Technical Brief – Scenario Building • An estimated 40% of the population are affected • Displacement begins • Conditions for affected population: • First signs of food scarcity • Frustration • Migration • Effect on affected households: • Loss of shelter.000>300. drought.g. conflict)  Planning for different extent of the impact (100. Describe differing levels of severity of the same contingency  Displacement situations (IDPs and refugees)  Slow on set disaster (Slow floods.000<600. deployment of police begins Day 7 Day 14 Each of those scenario type present different advantages and may be use for different context or situation.  Easy to build plans which allow expansion of operations  Allows planners to adapt operations over time while a crisis evolves Timeline approach Page 10 of 13 . • Security situation tense. asset and property • 1/3 of the population non accessible by road • Government requires external assistance • Conditions of affected population: • 10% of affected population migrated from the affected districts to neighbouring districts • Remaining affected population placed in temporary shelters • Sanitary conditions slightly improved due to emergency measures • 60% receive some food aid unacceptable by international standards. livestock.)  When sudden-onset crises occur and intervention needs can change very rapidly in the initial days and weeks Best. etc. no food for people with special food needs (e. INGOs. sometimes UNICEF. most likely and worst case approach Augmentation approach  Good for planning for situations which increase in magnitude over time. Provide clear triggers.000 people affected).g. as presented hereafter: Approach Advantages  Provides a basis for planning for different scales of problem  Easy to understand and discuss  Raise situation awareness Best use  Planning for situations that are difficult to predict and where cumulative risks factors may difficult predictions (e. displacement • Loss of crops. infants) • 25% remain unattended in remote or difficult-to-reach areas • Daily coordination meetings at state level including government. army. • Practical coordination is not effective • Water level in the flooded territory remains unchanged • Army works on repair of dams and bridges.

It may be used for slow or sudden onset emergency when the degree to which the situation may change in the future is not too diverse and when response planning needs to be more detailed. Both template are designed to fit into a one page format (A4). Page 11 of 13 . It may be used for conflict situation where numerous risk factors can draw multiple alternative situation that needs to be reflected and planned upon.Technical Brief – Scenario Building ANNEX II Recommended templates for phase 1 and 2 of needs assessment The first example provides template for “Mini scenarios”. The second example provides template for an extended “Most likely/middle and worst case scenario”.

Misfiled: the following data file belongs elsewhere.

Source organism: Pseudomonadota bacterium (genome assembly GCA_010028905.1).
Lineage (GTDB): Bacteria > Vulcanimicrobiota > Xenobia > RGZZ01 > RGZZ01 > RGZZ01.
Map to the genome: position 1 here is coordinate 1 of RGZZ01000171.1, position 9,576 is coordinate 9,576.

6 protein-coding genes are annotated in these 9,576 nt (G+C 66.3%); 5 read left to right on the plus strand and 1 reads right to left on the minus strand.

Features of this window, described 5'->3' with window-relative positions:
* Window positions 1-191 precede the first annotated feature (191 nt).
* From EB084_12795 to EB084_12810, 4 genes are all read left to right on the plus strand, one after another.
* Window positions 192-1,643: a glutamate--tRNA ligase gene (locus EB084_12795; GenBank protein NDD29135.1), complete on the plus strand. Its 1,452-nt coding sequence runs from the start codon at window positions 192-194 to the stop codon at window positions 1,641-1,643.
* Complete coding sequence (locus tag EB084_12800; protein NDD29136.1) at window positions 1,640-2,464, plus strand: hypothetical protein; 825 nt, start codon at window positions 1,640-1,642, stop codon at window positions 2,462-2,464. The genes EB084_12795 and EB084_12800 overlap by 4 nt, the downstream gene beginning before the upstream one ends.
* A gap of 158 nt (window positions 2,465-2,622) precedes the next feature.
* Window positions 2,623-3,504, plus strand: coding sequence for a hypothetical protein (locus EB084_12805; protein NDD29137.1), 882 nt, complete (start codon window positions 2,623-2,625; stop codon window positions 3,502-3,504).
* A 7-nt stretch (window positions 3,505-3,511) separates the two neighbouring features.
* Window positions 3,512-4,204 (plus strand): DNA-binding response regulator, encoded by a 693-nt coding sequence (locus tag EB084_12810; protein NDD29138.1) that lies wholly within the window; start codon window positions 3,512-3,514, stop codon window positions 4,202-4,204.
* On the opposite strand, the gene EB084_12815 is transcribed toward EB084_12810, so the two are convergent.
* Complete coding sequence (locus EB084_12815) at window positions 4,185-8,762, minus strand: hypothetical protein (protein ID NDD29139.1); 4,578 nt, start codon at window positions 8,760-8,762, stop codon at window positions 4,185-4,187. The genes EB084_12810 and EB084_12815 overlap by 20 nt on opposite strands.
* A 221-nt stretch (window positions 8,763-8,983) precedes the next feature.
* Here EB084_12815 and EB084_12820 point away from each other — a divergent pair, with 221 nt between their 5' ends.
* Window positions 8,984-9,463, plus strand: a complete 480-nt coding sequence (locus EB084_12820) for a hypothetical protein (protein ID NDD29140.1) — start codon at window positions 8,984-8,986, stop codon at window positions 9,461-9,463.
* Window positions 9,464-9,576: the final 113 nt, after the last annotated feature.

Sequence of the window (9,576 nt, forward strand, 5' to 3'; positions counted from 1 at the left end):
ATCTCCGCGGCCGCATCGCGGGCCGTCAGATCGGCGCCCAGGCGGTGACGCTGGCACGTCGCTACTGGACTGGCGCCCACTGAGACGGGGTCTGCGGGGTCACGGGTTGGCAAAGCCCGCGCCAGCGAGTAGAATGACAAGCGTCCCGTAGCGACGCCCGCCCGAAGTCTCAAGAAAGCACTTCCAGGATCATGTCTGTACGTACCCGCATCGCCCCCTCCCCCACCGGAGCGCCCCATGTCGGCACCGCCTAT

Name of the scenario Probability level Impact level  Name of the scenario X X  Probability level Impact level X X Assumptions  Assumptions  Context  Context  Operational constraints  Operational constraints  Priority needs Priority needs Name of the scenario Probability level Impact level  Name of the scenario X X  Probability level Impact level X X Assumptions  Assumptions  Context  Context  Operational constraints  Operational constraints  Priority needs Priority needs .

displaced in inadequate shelter. market disruption. copying mechanisms) How are they affected (e. price rising.) Affected areas Response capacity and gap analysis Core assumptions & impact Assumptions (risks. and displacement patterns. price rising. Time period during which assistance may be required Population at risk & anticipated duration of the emergency Affected groups (e. etc) Duration of the emergency situation. access to basic services. communication Priority needs Most affected groups Most affected areas Sectors requiring immediate assistance Key interventions (including intervention/assessment preparedness measures) Most affected groups Most affected areas Priority needs Sectors requiring immediate assistance Key interventions (including intervention/assessment preparedness measures) Page 13 of 13 . etc) Duration of the emergency situation. IDPs is a population at risk in case of further flooding) and their characteristics (numbers. opportunities and triggering factors) General impact and effects of the crisis (estimates of affected population.Name of the scenario Most likely/middle scenario Probability level Impact level Name of the scenario x x Worst case scenario Probability level Impact level x x Core assumptions & impact Assumptions (risks. in public building in urban areas.. in camp settlement. communication Operational constraints Security. opportunities and triggering factors) General impact and effects of the crisis (estimates of affected population. destruction of crops. IDPs is a population at risk in case of further flooding) and their characteristics (numbers. specific vulnerable groups. demographics. and displacement patterns.. in camp settlement. etc. losses of assets) Location (e.g. specific vulnerable groups. destruction of crops. in public building in urban areas.g. access. copying mechanisms) How are they affected (e.g. Time period during which assistance may be required Operational constraints Security. etc. access. displaced in inadequate shelter.g. access to basic services.) Affected areas Response capacity and gap analysis Population at risk & anticipated duration of the emergency Affected groups (e. market disruption.g. demographics. losses of assets) Location (e.g.